Health Benefits of Whole Grains
Whole grains are not only delicious and nutritious, they contribute to keeping us healthy and protected from chronic health problems.
What Is The Definition of Whole Grains?
Kernels that contain all the essential parts and naturally-occurring nutrients of the entire grain seed are considered whole. If the grain has been cracked, crushed, rolled, extruded, and/or cooked, the end product should deliver the same rich balance of nutrients that are found in the original grain.
The three nutritious layers of the grain are the bran, the endosperm, and the germ. In refined white flour, only the endosperm is used. The different parts of a kernel of grain provide the following nutrients:
Bran - The coarse outer layer of a kernel provides:
Endosperm - The starchy center contains:
Germ - The smallest part of the grain is rich in the following nutrients:
Don't be deceived by the word enriched. What that lofty term actually means is that when grains are refined, approximately 22 natural nutrients are lost when the bran and germ are removed. The resulting white flour is then 'enriched' with 5 or 6 synthetic nutrients. The term enriched wheat flour should truthfully be called denatured low-nutrient flour.
Benefits of Eating Whole Grains
Whole grains contain all three parts of the grain - the bran, endosperm, and germ. In addition to tasting delicious, whole grains provide a wide range of nutrients that are missing in refined flour products. The higher the percentage of whole grains in a food, the more health benefits it provides.
Wholesome grains contain protective antioxidants in quantities close to or exceeding those in fruits and vegetables.
Higher consumption of complete grains is associated with lower BMI (Body Mass Index) and a reduced risk of overweight and obesity.
Research indicates that the antioxidants contained in whole grains act with the fiber to lower cholesterol and reduce the risk of high blood pressure, heart disease, and stroke. Consumption of whole cereal grains is associated with slower buildup of artery-narrowing plaque.
Whole grains appear to play an important role in reducing the risk of colorectal cancer. Eating two servings or more daily may cut the risk of pancreatic cancer.
People who eat three or more servings daily, especially from high-fiber cereals, are less likely to develop insulin resistance and metabolic syndrome, precursors of Type 2 diabetes.
Fiber assists with bowel regularity by helping to move waste through the intestines and by supporting the growth of healthy intestinal bacteria. Whole grains are beneficial for preventing constipation and also help prevent diverticulosis, which are herniations in the muscular wall of the colon.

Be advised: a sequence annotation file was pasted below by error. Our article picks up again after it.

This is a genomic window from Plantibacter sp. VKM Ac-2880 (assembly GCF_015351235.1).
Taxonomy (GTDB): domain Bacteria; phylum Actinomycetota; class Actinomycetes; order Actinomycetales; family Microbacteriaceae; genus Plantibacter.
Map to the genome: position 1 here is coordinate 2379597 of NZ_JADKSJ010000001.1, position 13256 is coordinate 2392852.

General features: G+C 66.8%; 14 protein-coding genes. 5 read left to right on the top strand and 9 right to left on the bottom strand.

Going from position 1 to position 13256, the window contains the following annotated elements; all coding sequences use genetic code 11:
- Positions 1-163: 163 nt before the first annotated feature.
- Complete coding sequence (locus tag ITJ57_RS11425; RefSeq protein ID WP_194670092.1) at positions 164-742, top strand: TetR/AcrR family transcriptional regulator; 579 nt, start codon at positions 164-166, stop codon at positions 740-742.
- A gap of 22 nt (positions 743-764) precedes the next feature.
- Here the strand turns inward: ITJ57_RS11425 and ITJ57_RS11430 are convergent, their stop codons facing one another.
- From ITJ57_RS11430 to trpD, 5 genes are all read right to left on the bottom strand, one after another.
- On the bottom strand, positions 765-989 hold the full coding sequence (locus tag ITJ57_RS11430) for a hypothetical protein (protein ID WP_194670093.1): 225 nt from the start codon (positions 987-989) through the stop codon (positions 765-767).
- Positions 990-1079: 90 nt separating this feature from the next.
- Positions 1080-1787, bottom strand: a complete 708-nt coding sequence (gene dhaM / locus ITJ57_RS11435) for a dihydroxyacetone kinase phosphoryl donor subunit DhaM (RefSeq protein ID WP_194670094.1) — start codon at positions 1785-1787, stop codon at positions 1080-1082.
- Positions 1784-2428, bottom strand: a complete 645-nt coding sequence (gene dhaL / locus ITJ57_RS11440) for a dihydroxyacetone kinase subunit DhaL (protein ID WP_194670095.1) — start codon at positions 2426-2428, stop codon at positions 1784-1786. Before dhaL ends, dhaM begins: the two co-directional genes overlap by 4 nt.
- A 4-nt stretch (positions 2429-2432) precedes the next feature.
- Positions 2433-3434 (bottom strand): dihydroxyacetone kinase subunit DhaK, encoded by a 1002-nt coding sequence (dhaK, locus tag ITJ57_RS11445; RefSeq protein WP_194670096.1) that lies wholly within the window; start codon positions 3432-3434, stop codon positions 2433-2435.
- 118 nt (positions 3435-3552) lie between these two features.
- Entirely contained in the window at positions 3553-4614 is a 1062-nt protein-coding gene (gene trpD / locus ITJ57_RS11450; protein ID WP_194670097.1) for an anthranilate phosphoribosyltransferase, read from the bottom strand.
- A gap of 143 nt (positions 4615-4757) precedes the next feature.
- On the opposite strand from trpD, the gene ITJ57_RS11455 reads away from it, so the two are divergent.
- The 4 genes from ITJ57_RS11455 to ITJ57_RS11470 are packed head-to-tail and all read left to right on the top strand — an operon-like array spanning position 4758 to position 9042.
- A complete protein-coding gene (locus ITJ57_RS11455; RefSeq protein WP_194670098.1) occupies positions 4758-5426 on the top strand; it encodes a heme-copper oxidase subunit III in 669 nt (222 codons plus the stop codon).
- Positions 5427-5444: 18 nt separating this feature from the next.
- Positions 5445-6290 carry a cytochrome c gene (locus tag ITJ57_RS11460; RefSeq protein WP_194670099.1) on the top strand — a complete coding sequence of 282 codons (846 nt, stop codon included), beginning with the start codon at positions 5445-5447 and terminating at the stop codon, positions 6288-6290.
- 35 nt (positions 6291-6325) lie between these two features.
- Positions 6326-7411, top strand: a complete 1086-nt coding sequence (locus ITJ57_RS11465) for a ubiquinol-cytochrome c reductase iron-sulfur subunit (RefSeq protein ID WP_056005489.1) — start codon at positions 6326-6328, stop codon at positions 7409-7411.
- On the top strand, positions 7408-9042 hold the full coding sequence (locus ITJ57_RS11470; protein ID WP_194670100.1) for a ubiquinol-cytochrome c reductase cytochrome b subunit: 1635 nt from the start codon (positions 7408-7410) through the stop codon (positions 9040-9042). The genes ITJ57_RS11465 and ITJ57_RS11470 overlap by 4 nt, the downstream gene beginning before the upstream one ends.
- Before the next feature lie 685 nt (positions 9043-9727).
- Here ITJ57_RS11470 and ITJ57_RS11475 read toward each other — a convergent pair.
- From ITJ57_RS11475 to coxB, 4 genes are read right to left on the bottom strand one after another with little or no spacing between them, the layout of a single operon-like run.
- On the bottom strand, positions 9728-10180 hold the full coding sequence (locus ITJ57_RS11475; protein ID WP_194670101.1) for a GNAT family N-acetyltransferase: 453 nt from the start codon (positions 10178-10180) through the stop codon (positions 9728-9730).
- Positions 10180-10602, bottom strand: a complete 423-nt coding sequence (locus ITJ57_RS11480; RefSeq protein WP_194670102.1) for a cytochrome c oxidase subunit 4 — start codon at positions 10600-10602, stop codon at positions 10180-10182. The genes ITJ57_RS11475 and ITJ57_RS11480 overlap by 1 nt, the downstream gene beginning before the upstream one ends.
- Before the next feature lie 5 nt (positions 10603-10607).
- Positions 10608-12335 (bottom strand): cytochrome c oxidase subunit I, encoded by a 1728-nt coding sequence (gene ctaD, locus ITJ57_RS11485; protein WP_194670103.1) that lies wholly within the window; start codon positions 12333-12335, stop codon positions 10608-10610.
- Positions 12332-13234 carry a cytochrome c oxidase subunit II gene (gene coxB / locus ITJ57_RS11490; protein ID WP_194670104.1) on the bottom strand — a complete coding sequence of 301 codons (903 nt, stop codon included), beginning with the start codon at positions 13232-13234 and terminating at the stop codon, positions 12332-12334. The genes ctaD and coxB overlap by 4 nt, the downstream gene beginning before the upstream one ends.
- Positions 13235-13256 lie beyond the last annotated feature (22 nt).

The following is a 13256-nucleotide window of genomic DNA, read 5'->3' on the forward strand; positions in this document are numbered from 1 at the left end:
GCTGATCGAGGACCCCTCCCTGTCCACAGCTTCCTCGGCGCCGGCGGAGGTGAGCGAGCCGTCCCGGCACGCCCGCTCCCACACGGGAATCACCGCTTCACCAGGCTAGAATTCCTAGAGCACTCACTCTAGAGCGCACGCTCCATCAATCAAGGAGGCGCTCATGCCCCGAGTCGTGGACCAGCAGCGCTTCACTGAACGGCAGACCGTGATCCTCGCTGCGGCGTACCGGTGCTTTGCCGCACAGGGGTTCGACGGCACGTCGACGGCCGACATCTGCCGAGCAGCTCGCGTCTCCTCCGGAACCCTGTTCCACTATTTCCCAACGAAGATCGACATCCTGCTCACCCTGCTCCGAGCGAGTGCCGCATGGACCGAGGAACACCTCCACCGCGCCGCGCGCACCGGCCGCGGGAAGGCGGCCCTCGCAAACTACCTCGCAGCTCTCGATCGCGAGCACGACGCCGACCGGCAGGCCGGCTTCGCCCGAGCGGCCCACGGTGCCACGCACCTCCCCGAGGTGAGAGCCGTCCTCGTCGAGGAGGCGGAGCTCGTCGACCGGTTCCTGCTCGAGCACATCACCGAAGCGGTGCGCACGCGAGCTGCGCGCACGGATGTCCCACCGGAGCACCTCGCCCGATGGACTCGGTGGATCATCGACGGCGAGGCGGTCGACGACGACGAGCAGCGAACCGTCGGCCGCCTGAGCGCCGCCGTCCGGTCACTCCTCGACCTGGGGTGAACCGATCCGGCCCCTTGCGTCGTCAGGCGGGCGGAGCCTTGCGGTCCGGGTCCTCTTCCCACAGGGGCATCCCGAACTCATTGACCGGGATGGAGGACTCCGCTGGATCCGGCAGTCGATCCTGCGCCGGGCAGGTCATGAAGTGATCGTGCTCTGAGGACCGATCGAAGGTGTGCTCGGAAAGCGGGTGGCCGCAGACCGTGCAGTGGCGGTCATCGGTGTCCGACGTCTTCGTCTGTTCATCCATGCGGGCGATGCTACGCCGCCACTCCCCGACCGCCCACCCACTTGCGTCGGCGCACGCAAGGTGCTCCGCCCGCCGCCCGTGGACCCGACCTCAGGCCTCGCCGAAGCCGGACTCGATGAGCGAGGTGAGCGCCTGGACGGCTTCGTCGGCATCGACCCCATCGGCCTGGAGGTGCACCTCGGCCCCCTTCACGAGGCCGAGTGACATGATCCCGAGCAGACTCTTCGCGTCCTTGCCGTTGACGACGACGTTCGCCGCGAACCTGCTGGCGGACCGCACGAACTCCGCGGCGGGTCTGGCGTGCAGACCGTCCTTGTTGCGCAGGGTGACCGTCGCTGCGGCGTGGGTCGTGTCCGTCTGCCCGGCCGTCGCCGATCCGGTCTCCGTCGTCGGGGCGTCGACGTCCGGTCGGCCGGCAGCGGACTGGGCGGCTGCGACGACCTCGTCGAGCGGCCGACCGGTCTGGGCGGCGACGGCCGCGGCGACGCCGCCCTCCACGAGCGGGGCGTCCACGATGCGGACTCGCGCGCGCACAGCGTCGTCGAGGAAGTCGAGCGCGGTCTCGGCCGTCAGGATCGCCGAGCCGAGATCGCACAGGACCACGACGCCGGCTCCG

How To Make Sure A Product Is Whole Grain
You must read labels carefully - a true whole-grain product will list whole wheat, whole oats, whole rye, or some other whole grain as the main ingredient. Watch this video to learn more about identifying whole grain bread and other foods. You'll be amazed how manufacturers deceive and mislead you
When possible, choose whole multigrain products to get the benefits of a blend of nutrients. Choosing organic ingredients will further boost the nutrient value. Avoid foods that contain 'wheat flour' or 'enriched flour' as that's just a sneaky way to describe white flour.
Chew well to savor the rich, complex flavors of whole grains. Once you get used to eating these grains, products with refined grains will taste bland and wimpy.
List of Whole Grains
Wheat and corn are the most common types of grains eaten worldwide, but there are many other grains that are tasty and full of nutrients. Try some of these other examples of grains in their whole form:
Which Are Gluten-Free Grains?
There are millions of people who can't tolerate grains with gluten. Many people have an allergy to wheat, and millions more have a condition known as celiac disease - an autoimmune form of gluten intolerance. A gluten-free diet is also sometimes part of the treatment for autistic children.
Gluten-free grains include the following:
Even though oats are inherently gluten-free, they are frequently contaminated with wheat during processing. There are some companies, including Bob's Red Mill, that offer pure uncontaminated gluten-free oats.
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